Roosevelt Papers: Telegram

President Roosevelt and Prime Minister Churchill to Marshal Stalin 1

operational priority

Secret and personal to Marshal Stalin from Prime Minister Churchill and President Roosevelt.

[Page 1096]

We have both arrived here with our staffs and will probably remain in conference for about ten days. We fully understand the strong reasons which lead you to remain on the battlefronts, where your presence has been so fruitful of victory. Nevertheless, we wish to emphasize once more the importance of a meeting between all three of us. We do not feel that either Archangel or Astrakhan are suitable but we are prepared ourselves, accompanied by suitable officers, to proceed to Fairbanks in order to survey the whole scene in common with you. The present seems to be a unique opportunity for a rendezvous and also a crucial point in the war. We earnestly hope that you will give this matter once more your consideration. Prime Minister will remain on this side of the Atlantic for as long as may be necessary.

Should it prove impossible to arrange the much needed meeting of the three heads of governments, we agree with you that a meeting of the foreign office level should take place in the near future. This meeting would be exploratory in character as, of course, final decisions must be reserved to our respective governments.2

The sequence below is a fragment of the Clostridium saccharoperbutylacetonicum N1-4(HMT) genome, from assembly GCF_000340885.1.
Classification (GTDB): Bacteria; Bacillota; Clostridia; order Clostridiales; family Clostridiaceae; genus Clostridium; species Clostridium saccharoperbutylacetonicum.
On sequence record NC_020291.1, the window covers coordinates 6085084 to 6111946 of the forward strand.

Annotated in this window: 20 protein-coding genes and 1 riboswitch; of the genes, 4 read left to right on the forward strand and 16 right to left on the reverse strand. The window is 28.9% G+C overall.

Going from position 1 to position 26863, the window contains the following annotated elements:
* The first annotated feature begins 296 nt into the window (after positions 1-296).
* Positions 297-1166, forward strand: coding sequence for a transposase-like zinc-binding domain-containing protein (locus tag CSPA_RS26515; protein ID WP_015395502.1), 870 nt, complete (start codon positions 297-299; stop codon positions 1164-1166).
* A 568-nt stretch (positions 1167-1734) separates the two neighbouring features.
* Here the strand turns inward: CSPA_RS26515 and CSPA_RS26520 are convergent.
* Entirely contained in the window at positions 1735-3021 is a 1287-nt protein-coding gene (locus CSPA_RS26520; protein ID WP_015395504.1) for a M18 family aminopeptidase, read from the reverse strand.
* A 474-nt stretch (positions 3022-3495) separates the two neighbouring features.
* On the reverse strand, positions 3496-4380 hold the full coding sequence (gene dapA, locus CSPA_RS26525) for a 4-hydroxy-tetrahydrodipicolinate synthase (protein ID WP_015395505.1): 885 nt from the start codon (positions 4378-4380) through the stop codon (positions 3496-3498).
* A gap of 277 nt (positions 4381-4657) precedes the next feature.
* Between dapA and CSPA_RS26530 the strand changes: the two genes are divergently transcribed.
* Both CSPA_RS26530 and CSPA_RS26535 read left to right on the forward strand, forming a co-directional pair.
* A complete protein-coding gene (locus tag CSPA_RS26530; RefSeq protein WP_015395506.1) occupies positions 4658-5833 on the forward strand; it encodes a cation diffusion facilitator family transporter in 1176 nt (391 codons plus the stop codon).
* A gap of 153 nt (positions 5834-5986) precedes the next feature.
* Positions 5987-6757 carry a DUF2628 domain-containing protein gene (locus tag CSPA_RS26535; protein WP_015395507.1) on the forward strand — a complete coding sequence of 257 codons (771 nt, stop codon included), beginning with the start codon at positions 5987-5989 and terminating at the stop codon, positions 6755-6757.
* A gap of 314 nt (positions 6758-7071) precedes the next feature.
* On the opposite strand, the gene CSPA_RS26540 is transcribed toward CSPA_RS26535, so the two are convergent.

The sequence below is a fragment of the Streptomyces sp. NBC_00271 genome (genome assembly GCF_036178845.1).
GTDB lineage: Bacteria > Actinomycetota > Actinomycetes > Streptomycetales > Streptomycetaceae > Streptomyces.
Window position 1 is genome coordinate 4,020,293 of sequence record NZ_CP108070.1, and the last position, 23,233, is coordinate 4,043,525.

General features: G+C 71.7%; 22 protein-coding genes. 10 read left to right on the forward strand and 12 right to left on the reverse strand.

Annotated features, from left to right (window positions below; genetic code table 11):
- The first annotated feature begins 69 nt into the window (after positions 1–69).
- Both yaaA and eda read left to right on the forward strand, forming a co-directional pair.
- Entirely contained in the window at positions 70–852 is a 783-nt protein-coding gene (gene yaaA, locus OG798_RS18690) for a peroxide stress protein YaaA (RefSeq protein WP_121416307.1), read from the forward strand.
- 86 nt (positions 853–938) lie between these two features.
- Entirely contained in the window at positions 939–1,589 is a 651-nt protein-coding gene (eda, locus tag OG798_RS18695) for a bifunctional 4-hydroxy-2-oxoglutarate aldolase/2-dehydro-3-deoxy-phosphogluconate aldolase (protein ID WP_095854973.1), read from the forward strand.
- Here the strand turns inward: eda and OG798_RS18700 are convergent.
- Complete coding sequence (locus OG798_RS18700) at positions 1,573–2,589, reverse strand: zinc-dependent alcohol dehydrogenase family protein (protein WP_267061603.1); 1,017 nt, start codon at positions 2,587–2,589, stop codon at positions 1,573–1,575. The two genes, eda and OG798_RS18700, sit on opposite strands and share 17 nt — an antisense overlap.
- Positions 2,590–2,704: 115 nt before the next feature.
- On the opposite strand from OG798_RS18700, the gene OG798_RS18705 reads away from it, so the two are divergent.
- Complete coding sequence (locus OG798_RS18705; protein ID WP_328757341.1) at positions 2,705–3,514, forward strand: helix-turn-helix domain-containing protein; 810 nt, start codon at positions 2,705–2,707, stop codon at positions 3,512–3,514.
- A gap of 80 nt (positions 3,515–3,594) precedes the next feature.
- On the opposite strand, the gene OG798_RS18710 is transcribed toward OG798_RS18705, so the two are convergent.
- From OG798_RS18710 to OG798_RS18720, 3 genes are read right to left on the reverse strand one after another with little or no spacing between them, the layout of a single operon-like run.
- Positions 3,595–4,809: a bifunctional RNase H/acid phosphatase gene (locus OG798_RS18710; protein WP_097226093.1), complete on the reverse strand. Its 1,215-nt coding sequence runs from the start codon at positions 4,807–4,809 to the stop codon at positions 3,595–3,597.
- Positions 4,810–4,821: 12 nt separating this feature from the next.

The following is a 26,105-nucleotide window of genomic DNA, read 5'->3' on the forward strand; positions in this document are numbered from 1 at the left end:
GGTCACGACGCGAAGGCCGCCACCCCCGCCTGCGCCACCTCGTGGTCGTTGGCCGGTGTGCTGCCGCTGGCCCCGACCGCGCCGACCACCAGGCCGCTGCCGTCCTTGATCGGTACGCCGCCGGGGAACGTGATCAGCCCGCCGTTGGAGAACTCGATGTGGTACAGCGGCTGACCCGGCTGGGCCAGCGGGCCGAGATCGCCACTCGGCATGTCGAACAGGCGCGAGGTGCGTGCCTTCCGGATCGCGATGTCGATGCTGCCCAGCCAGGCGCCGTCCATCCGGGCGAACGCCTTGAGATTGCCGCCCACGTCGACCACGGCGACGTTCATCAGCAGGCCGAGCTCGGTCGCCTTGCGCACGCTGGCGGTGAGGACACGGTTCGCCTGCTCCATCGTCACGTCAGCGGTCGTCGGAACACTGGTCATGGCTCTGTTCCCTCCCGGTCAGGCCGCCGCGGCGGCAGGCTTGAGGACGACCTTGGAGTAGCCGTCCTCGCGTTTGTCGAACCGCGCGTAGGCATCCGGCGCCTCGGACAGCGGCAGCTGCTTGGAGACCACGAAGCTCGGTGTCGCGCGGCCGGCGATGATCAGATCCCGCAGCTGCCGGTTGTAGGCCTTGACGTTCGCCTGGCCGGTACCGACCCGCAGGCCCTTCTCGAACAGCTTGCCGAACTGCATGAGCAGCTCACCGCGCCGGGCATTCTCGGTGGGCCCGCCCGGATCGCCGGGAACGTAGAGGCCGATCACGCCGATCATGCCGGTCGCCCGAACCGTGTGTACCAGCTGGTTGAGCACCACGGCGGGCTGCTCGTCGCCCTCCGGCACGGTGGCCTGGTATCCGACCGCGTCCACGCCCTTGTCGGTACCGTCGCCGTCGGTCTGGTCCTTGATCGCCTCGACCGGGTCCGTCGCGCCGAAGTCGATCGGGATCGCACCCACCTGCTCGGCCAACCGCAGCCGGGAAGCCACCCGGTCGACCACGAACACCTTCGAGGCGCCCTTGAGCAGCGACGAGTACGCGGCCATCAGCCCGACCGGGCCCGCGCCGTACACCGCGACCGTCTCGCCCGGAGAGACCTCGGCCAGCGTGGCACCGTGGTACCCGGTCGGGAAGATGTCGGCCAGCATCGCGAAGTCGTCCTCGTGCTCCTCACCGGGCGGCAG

. . . . . . . . . . . . . .

  1. Sent as telegram No. Black 5 to the White House Map Room at Washington and then sent to the United States Naval Attaché, Moscow, via Navy channels. For the messages which had passed between Roosevelt, Churchill, and Stalin before the Quebec Conference with respect to a possible tripartite meeting, see Foreign Relations, The Conferences at Cairo and Tehran, 1943, pp. 820.

    The American Ambassador at Moscow (Standley) reported as follows concerning the delivery of this message in a telegram sent to Washington and forwarded by the White House Map Room to Roosevelt at Quebec as telegram No. White 110, August 20, 1943: “Upon receipt of your message at 192330 Local [i.e., at 11:30 p.m., August 19, Moscow time], I made immediate inquiry and was informed that Stalin was ‘out of town.’ In his absence I decided to deliver message to Molotov, whom I saw at 0040 Local [i.e., at 12:40 a.m., August 20, Moscow time]. Molotov stated he would immediately transmit your message to Stalin.” (Roosevelt Papers)

    Stalin’s reply was not received until after the close of the First Quebec Conference. See post, p. 1174.

  2. For the final paragraph of this message, omitted here, see ante, p. 1059.